About "E-rate to the Home"
We are calling for Congress to appropriate $5.25 B for an “E-rate to the Home” initiative, so that schools and libraries can provide home broadband, end-user devices, and cybersecurity to address the COVID-19 pandemic.
The Schools, Health & Libraries Broadband (SHLB) Coalition, the State E-rate Coordinators Alliance (SECA), and Funds for Learning (FFL) have developed a proposal for Congress to provide one-time funding so that school students, teachers, and library patrons can obtain broadband at home, end-user devices (such as laptops and tablets), and cybersecurity to address the COVID-19 crisis. We are asking Congress to include this legislation in the next coronavirus relief legislation that may be brought up for a vote in the very near future. Over 1,000 organizations have signed on to support the draft bill.
The Problem: Schools and libraries across the country are largely closed due to the COVID-19 pandemic and are unlikely to resume full operations for the foreseeable future.[i] As a result, nearly all educational and learning-related activities have been moved online. Regrettably, in some school districts, 20 percent[ii] to 80 percent[iii] of students do not have access to high-speed broadband internet at home. This is much worse than a “homework gap”; it is a “learning gap” that means students cannot benefit from online education and adults cannot enhance their job skills or work remotely. The lack of broadband at home causes educational inequity and raises constitutional “equal protection” concerns.[iv]
The Research: Funds for Learning, experts in E-rate analytics and one of the country’s largest E-rate consulting firms, analyzed Government Accountability Office and National Center for Education Statistics data and found that approximately 7.15 million families cannot afford to pay for broadband at home. FFL estimates that it will cost approximately $7.5 billion to ensure that these families have adequate broadband, devices, and cybersecurity:
- $4.29 Billion for 12 months of broadband service at home.
- $1.79 billion for end-user devices (laptops or tablets).
- $1.46 billion for cybersecurity.
The Proposal: The federal government can address this immediate need by establishing a dedicated emergency fund within the framework of the existing E-rate program, a successful and bipartisan program with established cost controls. Based on the existing E-rate program’s nationwide average discount of 70 percent, the federal government should should appropriate $5.25 billion[v] for this initiative (allowing schools and libraries to provide the remainder in matching funds).[vi]
The Key Provisions: The “E-rate to the Home” bill includes the following key provisions:
- It provides one-time emergency funding of $5.25 billion to the Federal Communications Commission for an “E-rate to the Home” initiative.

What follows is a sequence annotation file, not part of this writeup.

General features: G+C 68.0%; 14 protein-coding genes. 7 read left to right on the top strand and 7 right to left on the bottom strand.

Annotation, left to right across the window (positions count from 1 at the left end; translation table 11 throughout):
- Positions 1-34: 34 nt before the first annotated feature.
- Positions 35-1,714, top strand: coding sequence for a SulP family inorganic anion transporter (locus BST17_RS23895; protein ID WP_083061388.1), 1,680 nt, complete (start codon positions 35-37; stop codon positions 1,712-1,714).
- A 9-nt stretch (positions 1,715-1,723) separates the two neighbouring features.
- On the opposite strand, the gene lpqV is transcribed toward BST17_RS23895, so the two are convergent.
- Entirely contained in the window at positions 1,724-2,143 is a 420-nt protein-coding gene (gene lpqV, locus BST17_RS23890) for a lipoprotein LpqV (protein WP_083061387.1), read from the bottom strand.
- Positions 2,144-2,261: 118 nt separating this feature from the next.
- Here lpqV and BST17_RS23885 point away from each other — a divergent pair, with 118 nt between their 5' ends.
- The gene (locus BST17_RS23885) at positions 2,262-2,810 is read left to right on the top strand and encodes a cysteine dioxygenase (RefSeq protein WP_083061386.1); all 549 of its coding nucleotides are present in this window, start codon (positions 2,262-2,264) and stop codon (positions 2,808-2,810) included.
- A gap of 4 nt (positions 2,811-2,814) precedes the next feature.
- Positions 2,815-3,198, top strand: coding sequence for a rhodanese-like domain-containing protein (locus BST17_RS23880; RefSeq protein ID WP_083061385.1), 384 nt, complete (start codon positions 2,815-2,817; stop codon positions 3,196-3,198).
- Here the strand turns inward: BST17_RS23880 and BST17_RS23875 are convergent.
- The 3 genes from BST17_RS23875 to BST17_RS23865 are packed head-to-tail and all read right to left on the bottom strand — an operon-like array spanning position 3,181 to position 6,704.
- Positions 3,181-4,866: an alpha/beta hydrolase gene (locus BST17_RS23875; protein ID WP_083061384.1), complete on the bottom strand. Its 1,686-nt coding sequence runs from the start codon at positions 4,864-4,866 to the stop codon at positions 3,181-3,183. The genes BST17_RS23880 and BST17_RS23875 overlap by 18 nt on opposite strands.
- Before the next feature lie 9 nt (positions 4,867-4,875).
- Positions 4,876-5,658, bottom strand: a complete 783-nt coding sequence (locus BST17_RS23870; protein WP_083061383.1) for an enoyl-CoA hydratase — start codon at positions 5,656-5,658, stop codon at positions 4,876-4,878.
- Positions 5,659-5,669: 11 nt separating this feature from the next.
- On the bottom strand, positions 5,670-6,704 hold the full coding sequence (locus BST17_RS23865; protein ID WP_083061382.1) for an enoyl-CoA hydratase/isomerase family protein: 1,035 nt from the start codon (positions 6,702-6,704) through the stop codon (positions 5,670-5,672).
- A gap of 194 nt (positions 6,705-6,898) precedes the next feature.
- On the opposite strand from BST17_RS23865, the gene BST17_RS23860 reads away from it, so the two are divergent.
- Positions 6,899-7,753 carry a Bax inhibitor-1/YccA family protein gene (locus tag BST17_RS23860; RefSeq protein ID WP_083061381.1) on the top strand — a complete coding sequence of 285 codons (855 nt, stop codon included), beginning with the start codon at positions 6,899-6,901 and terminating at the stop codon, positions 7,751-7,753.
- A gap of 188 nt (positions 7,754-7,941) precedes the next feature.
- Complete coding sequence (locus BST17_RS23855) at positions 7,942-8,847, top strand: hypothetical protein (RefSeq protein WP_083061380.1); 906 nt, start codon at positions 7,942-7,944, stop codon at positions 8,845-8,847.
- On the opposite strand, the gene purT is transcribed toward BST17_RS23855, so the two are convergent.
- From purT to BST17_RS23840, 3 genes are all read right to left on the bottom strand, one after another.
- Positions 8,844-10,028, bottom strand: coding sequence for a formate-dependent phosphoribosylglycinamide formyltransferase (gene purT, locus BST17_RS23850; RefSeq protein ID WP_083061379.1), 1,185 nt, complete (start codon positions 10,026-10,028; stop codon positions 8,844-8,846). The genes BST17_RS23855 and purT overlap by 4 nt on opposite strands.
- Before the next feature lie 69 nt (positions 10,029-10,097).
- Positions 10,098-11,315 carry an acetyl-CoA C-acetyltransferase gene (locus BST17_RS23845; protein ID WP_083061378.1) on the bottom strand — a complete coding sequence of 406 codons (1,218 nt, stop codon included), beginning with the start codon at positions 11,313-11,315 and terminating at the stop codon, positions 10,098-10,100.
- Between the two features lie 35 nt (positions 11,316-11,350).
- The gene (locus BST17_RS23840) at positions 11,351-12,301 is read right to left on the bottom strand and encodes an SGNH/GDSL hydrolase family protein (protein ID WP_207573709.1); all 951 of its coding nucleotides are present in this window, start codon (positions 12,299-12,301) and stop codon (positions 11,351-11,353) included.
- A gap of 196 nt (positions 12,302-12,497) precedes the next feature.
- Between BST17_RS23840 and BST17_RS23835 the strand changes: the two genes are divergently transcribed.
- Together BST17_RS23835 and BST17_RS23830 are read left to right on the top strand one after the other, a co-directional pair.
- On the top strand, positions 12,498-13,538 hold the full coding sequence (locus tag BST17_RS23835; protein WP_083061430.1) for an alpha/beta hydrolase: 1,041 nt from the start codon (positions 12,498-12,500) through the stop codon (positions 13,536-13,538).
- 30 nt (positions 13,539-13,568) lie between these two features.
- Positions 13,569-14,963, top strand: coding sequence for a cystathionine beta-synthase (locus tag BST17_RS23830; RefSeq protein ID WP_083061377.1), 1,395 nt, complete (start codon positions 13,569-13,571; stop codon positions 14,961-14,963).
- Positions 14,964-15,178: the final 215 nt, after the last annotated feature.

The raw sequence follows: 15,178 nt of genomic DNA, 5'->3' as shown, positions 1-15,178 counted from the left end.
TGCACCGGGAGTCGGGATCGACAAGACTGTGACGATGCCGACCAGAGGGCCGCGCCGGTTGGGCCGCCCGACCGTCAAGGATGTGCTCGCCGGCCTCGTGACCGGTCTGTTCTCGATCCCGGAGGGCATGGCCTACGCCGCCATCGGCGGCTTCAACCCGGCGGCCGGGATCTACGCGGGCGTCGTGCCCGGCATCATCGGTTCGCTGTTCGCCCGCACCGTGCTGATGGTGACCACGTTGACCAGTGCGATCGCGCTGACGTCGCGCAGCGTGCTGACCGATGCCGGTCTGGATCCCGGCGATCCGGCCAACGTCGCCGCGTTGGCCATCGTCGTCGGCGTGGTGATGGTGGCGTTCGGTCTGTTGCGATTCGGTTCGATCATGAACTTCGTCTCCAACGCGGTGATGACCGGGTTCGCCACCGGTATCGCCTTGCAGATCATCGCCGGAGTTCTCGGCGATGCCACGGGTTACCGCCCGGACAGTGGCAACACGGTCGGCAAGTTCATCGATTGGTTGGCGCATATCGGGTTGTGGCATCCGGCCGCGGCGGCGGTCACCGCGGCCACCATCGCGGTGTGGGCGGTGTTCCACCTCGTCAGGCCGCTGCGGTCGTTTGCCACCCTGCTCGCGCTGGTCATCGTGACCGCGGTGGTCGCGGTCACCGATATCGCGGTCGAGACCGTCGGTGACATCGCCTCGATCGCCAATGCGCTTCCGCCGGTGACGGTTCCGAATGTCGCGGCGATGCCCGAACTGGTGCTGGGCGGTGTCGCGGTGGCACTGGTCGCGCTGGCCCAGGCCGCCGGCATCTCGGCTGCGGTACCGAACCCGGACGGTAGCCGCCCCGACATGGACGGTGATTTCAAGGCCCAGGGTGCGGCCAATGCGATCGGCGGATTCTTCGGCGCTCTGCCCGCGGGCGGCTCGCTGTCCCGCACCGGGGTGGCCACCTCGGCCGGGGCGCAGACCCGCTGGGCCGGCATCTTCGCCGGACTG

- It provides funding for home broadband service, broadband network equipment, end-user devices including laptops or tablets, and cybersecurity.
- It ensures that all broadband providers are eligible to participate (provider-neutral).
- It explicitly allows schools and libraries to extend their existing E-rate-funded networks to serve the surrounding community, including for backhaul.
- It provides funding for cybersecurity so that schools and libraries can protect their networks against ransomware and cyberattacks, which have been on the increase.
- It directs the FCC to set funding caps at the applicant level to ensure fiscal integrity and allow schools and library to know how much funding is available for their planning purposes.
- It ensures funds can be used for expenditures back to March 13.
- It streamlines and expedites the application review and approval process so that schools and libraries receive their funding soon after the bill’s passage and are prepared to provide online instruction and learning in the fall.
[i] “In many districts, officials have said it's still unclear whether students will be able to return to the classroom by next fall. And even if they do, many are planning for social distancing measures that could make school look radically different from the past.” https://www.nytimes.com/aponline/2020/04/28/us/politics/ap-apus-virus-outbreak-reopening-school.html.
[ii] “The Maine Department of Education estimates 20 percent of the state’s 180,000 pre-K to grade 12 students don’t have functional internet at home.” https://www.pressherald.com/2020/04/05/for-thousands-of-maine-students-without-home-internet-access-remote-learning-is-an-extra-challenge/#.
[iii] “One of the least-connected school districts on this map is the rural Red Mesa Unified District in Arizona, where the majority of students are Native American. More than 80% — nearly 1,700 households — don’t have internet access, according to 2015 census data. But it’s not just a problem for rural communities: In Laredo Independent School District in the city of Laredo, Texas, nearly 14,000 households, or 53%, don’t have internet access.” https://www.citylab.com/equity/2020/03/coronavirus-online-schools-homework-internet-access-homework/608116/.
[v] The percentage subsidy varies from school district depending on the level of poverty and rurality. See, https://www.usac.org/wp-content/uploads/e-rate/documents/samples/Discount-Matrix.pdf.
[vi] Schools may be able to use funding from the Education Stabilization funding made available in the CARES legislation enacted by Congress in April 2020. See, https://oese.ed.gov/offices/education-stabilization-fund/states-highest-coronavirus-burden/.
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